The rich nature of the soil and rain pattern in the area also makes it possible for farmers to farm two times each year with good yields.
The region has also been blessed with three vast forest reserves, namely the Tiru Shelterbelt Forest Reserve in the Nkoranza South Municipality, Bosomoa Forest Reserve in the Kintampo South District and Buru Forest Reserve in the Kintampo Municipality.
The existence and vast nature of the reserves have helped to increase rainfall for the cultivation of food crops all year round.
Forest rangers of the Forestry Commission have had difficulty patrolling the vast forest reserves, due to the limited number of staff and inadequate logistics.
Personnel of the Ghana National Fire Service combating one of the recent bushfires in the Bono East Region
Notwithstanding these attributes of the region, one major problem that keeps frustrating farmers and the Forestry Commission in the area is a bushfire.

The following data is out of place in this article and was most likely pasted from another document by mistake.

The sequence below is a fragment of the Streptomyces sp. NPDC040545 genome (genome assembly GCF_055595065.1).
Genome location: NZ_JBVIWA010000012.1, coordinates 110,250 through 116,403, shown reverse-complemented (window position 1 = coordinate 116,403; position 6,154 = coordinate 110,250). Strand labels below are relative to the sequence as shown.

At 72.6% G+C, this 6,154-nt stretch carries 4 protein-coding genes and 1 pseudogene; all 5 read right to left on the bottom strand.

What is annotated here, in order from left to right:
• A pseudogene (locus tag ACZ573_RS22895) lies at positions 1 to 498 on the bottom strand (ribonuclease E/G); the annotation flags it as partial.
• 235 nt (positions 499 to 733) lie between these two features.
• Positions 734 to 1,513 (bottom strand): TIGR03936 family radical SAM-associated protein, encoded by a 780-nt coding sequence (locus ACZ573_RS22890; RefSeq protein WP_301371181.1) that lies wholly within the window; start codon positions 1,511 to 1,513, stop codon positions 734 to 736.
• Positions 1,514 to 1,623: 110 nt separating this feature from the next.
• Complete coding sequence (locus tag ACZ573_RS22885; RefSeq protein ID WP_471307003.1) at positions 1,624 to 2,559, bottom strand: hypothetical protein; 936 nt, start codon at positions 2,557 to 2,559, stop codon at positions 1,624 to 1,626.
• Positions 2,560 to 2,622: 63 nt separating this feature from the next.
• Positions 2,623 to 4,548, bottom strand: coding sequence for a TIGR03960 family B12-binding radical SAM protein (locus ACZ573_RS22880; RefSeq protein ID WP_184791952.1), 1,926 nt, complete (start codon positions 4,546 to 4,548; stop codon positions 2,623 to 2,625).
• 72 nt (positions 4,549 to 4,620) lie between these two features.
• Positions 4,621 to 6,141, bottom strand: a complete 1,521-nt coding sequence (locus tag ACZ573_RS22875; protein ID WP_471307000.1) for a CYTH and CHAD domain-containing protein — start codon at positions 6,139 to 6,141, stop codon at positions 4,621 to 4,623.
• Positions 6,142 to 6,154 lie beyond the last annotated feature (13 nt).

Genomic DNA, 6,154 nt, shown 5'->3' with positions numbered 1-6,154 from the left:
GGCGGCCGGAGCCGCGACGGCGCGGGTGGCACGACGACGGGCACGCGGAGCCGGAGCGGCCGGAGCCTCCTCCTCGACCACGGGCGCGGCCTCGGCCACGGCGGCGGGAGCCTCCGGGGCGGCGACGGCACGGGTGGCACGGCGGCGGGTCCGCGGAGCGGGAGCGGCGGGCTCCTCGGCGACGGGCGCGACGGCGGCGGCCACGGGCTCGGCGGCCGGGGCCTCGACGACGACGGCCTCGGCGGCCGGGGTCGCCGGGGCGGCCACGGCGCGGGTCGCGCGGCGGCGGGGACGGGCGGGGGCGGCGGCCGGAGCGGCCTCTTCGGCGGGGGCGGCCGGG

In less than two months within 2023, the region has recorded about 20 bushfires.
Farm produce, forest reserves and forest products, including trees planted under the Green Ghana initiative over the past two years, have suffered a lot of degradation as a result of bushfires.
The situation has also been attributed to the activities of farmers, palm wine tappers, hunters and cattle grazing, among other factors.
Each year, several food crops and forest investments are destroyed through bushfires, making the menace a frequent feature each dry season in the region.
In January 2020, four children of a family were burnt to death at Bonche, a farming community near Portor in the Kintampo Municipality in the region.